Creation of Human Embryos With Three Parents Facing Massive Opposition

Bioethics   |   Rebecca Taylor   |   Oct 27, 2013   |   5:38PM   |   Washington, DC

To stop the latest of the Brave New World movements, we need a cacophony of resistance. Luckily, it is not just pro-lifers that are sounding the alarm about three-parent IVF, also called mitochondrial replacement (MR).

People from all sides are voicing their concerns about the ethics and safety of this technique where a donor egg’s nucleus is removed and replaced with the nucleus of a woman with mitochondrial disease. That genetically-engineered egg is then fertilized with sperm creating an embryo that has genetic material from three persons, the mitochondrial DNA (mtDNA) from the donor, and nuclear DNA contributed by the parents.

And while it sounds like a nice thing to be able to help women who have mitochondrial disease to have healthy children (a woman with a mutation in her mtDNA cannot help but pass on that mutation because we inherit our mitochondria from our mother), there is a laundry list of ethical issues that finally seem to be gaining traction.

Jessica Cussins, an IVF-conceived adult, pretty much hits them all in her piece at the Huffington Post.

There is the fact that there is a shocking lack of animal studies which means that no one really knows that this is safe, and yet many are willing to move forward with this blatant experimentation on the next generation.

There is also the fact that this is a germ-line genetic modification which means it will be passed on to further generations. I will add that the only way to prevent that would be to toss out all the female embryos and transfer only males since they could not pass on their mitochondria. This has been suggested already.

Finally, Cussins points out something I have yet to cover: the fact that mitochondrial replacement has more in common with SCNT, better known as cloning, than it does IVF. In both cloning and MR, the nucleus of a donor egg is removed and replaced with another. In cloning, the egg is made to think it has been fertilized. In MR, the egg is fertilized.

We know that SCNT in animals has had some serious problems. Cloning trials in agricultural animals in New Zealand were halted because an unacceptable number of the cloned animals and their gestating mothers had to be euthanized.

Cussins writes:

So, I just can’t agree with the recent article in The Scientist, which compared the unease around mitochondrial replacement techniques to the initial unease surrounding traditional IVF. I’m glad that people were concerned about the welfare of us IVF kids, but mitochondrial replacement (which is much closer technically to reproductive cloning than it is to traditional IVF) is exponentially more problematic.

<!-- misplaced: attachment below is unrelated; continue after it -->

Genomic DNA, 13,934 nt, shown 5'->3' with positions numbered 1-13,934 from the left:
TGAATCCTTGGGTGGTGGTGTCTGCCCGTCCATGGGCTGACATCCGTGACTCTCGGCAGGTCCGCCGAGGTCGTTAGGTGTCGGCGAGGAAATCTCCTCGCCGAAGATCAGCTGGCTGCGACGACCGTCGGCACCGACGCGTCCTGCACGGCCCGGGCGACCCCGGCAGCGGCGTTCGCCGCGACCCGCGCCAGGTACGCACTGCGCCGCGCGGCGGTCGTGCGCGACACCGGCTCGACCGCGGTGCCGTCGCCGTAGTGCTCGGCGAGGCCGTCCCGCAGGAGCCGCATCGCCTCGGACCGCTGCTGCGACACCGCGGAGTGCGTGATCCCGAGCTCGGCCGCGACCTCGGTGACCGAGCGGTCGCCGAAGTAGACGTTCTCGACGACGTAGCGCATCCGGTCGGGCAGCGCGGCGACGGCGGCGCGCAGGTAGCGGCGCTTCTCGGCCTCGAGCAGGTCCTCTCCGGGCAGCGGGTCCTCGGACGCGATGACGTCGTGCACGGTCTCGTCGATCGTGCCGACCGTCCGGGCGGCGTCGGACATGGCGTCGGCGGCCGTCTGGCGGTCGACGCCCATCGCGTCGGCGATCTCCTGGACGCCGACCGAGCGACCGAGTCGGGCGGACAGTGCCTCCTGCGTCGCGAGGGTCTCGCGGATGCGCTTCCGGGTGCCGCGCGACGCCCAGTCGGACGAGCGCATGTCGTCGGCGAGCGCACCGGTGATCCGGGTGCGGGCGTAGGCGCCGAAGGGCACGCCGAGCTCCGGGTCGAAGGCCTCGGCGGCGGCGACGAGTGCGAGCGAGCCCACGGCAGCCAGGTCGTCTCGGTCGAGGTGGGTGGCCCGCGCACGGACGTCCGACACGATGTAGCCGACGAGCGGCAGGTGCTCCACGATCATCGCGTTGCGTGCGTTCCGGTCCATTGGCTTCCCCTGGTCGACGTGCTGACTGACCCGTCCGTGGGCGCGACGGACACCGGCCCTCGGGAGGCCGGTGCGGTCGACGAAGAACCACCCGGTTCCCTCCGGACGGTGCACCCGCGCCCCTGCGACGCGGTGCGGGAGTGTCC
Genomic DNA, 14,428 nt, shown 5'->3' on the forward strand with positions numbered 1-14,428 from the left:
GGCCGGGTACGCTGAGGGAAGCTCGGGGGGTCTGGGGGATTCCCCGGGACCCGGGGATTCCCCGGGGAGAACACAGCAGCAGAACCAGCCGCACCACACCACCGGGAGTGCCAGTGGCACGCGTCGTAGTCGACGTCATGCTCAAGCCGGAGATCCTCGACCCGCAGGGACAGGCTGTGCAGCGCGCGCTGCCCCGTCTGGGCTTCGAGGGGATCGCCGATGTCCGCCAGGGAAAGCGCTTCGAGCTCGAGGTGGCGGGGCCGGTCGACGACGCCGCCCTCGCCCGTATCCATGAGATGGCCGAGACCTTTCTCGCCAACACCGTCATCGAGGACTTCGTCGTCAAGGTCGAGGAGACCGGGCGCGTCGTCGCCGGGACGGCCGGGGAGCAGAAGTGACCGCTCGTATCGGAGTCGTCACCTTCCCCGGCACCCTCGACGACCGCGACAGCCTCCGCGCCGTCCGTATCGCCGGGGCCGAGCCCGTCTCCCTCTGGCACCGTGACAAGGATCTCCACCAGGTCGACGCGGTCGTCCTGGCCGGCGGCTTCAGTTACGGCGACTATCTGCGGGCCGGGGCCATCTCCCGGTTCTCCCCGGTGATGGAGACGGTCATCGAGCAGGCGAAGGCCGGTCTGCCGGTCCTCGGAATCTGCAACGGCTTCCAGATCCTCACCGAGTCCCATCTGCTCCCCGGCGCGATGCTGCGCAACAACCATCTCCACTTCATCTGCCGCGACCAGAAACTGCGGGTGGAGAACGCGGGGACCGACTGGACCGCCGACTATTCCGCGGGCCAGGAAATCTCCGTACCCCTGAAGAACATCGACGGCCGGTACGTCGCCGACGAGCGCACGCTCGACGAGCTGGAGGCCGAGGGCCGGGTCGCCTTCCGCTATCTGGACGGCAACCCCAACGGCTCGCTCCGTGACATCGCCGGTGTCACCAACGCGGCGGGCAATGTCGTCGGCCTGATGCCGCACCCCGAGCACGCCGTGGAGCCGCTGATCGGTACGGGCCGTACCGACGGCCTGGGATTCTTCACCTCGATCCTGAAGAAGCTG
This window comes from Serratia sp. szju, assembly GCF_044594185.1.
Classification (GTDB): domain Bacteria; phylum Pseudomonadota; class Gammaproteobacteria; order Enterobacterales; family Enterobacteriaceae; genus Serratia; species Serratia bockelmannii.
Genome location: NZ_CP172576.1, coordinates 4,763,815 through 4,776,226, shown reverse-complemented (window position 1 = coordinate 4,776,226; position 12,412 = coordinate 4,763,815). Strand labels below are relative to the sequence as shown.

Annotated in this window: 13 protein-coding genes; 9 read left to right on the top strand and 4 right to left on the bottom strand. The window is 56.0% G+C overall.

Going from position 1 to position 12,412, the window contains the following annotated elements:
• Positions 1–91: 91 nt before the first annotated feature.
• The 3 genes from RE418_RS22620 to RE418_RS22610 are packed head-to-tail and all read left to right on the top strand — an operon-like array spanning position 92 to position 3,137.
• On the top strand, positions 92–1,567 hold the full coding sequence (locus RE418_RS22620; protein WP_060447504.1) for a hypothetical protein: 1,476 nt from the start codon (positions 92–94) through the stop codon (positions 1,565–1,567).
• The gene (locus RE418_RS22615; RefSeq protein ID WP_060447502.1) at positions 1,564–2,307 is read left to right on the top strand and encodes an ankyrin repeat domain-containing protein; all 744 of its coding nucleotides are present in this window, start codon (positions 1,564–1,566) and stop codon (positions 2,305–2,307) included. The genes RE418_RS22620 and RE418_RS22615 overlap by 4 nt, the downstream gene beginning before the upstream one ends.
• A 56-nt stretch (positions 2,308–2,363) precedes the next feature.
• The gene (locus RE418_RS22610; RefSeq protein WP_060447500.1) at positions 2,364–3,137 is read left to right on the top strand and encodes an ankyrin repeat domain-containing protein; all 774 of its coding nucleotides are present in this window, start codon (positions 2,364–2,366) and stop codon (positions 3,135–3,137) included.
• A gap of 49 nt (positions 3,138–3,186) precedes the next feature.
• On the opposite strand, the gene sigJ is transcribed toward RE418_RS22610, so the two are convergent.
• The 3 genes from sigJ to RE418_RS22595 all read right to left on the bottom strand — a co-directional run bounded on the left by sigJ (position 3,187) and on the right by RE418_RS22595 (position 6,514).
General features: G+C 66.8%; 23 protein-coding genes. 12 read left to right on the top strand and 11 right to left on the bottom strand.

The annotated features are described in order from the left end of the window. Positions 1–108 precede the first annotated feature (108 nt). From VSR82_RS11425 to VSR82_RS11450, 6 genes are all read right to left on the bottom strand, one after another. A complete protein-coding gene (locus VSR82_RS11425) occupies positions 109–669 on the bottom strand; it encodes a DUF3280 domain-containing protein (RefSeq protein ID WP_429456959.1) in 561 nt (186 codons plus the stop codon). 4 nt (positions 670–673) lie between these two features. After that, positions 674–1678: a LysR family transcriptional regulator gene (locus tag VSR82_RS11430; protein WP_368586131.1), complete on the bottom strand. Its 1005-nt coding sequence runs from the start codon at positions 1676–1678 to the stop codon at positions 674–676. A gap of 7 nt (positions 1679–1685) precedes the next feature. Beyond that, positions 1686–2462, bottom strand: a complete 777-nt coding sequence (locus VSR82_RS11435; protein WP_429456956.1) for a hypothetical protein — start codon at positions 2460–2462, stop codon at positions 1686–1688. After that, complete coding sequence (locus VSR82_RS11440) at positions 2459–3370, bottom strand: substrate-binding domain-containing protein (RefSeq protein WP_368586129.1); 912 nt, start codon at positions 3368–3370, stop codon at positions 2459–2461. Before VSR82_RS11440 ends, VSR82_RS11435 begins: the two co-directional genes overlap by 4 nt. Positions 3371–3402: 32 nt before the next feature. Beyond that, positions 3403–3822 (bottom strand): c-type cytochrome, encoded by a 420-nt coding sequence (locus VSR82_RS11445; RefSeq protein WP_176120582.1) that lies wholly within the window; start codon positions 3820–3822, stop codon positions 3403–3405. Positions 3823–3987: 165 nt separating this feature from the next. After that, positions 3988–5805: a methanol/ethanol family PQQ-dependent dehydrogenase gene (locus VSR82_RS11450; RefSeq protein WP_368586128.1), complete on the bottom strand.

On a certain level, she is right. This is not just another reproductive technology. We are on a threshold. Will we move forward in genetically-engineering our children, forever changing the course of humanity? Cussins points out the importance:

There are larger social and ethical considerations that mitochondrial replacement also forces us to confront. Most importantly, this technology raises one of the thorniest questions humanity will ever face: are we willing to genetically modify future generations of humans?



The technique under consideration isn’t like gene therapy, which modifies a specific location in the genetic makeup of one person who consents to the treatment. What is at stake here is much broader: the modification of the germline, the inheritable genetic code that connects humanity from one generation to the next. Members of the Council of Europe recently declared that such technologies are “incompatible with human dignity.” And, as Bill McKibben puts it in his book Enough: Staying Human in an Engineered Age, “The stakes in this argument are absurdly high, nothing less than the meaning of being human.”

Cussins last thoughts hint at the same suggestion that I have made. Instead of engineering people to not have mitochondrial disease, how about we focus on cures and treatments for mitochondrial disease, not just for future generations, but for people who are living with it right now:

I hope that this discussion will also raise awareness and improve access to healthcare for the people who are already alive and struggling with mitochondrial diseases today.

Of course we Catholics reject IVF in all its forms and we understand that the three-parent IVF is just a logical progression of making life outside the body. But, we have allies in this fight against the creation of genetically-engineered children in those who may disagree with our views on reproductive technologies. I am certain it will take all our voices together to halt this bullet train.